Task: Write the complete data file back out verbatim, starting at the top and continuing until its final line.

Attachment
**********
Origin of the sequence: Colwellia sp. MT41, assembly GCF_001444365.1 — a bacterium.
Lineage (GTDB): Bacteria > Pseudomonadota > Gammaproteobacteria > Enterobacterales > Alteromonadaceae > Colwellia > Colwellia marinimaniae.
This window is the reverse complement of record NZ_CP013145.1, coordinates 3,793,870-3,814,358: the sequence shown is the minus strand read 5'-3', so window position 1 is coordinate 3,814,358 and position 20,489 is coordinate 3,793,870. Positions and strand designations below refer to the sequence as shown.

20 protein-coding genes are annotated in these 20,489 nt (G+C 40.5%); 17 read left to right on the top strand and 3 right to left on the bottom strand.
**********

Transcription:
Origin of the sequence: Colwellia sp. MT41, assembly GCF_001444365.1 — a bacterium.
Lineage (GTDB): Bacteria > Pseudomonadota > Gammaproteobacteria > Enterobacterales > Alteromonadaceae > Colwellia > Colwellia marinimaniae.
This window is the reverse complement of record NZ_CP013145.1, coordinates 3,793,870-3,814,358: the sequence shown is the minus strand read 5'-3', so window position 1 is coordinate 3,814,358 and position 20,489 is coordinate 3,793,870. Positions and strand designations below refer to the sequence as shown.

20 protein-coding genes are annotated in these 20,489 nt (G+C 40.5%); 17 read left to right on the top strand and 3 right to left on the bottom strand.